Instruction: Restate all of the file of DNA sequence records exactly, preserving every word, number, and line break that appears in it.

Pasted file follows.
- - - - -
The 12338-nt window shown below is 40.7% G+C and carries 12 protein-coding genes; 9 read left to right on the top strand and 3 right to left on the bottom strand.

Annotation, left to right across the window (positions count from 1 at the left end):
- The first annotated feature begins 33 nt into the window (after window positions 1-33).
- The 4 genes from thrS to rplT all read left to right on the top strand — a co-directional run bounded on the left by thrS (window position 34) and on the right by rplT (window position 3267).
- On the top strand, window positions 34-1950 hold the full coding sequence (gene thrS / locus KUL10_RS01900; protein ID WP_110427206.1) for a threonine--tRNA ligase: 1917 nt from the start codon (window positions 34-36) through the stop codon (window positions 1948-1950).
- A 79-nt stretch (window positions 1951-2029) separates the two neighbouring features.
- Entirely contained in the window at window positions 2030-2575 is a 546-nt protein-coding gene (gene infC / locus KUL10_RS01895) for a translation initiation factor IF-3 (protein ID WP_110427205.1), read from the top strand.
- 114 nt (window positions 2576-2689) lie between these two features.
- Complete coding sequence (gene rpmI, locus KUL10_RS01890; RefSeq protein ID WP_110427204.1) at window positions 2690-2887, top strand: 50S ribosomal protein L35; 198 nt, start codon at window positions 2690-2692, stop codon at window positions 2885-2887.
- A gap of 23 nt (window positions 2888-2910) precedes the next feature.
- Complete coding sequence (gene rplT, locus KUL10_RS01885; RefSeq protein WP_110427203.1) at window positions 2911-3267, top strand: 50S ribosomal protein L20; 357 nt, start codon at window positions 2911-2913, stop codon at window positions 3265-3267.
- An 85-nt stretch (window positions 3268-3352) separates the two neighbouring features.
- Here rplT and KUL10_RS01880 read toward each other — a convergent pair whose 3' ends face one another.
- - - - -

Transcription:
The 12338-nt window shown below is 40.7% G+C and carries 12 protein-coding genes; 9 read left to right on the top strand and 3 right to left on the bottom strand.

Annotation, left to right across the window (positions count from 1 at the left end):
- The first annotated feature begins 33 nt into the window (after window positions 1-33).
- The 4 genes from thrS to rplT all read left to right on the top strand — a co-directional run bounded on the left by thrS (window position 34) and on the right by rplT (window position 3267).
- On the top strand, window positions 34-1950 hold the full coding sequence (gene thrS / locus KUL10_RS01900; protein ID WP_110427206.1) for a threonine--tRNA ligase: 1917 nt from the start codon (window positions 34-36) through the stop codon (window positions 1948-1950).
- A 79-nt stretch (window positions 1951-2029) separates the two neighbouring features.
- Entirely contained in the window at window positions 2030-2575 is a 546-nt protein-coding gene (gene infC / locus KUL10_RS01895) for a translation initiation factor IF-3 (protein ID WP_110427205.1), read from the top strand.
- 114 nt (window positions 2576-2689) lie between these two features.
- Complete coding sequence (gene rpmI, locus KUL10_RS01890; RefSeq protein ID WP_110427204.1) at window positions 2690-2887, top strand: 50S ribosomal protein L35; 198 nt, start codon at window positions 2690-2692, stop codon at window positions 2885-2887.
- A gap of 23 nt (window positions 2888-2910) precedes the next feature.
- Complete coding sequence (gene rplT, locus KUL10_RS01885; RefSeq protein WP_110427203.1) at window positions 2911-3267, top strand: 50S ribosomal protein L20; 357 nt, start codon at window positions 2911-2913, stop codon at window positions 3265-3267.
- An 85-nt stretch (window positions 3268-3352) separates the two neighbouring features.
- Here rplT and KUL10_RS01880 read toward each other — a convergent pair whose 3' ends face one another.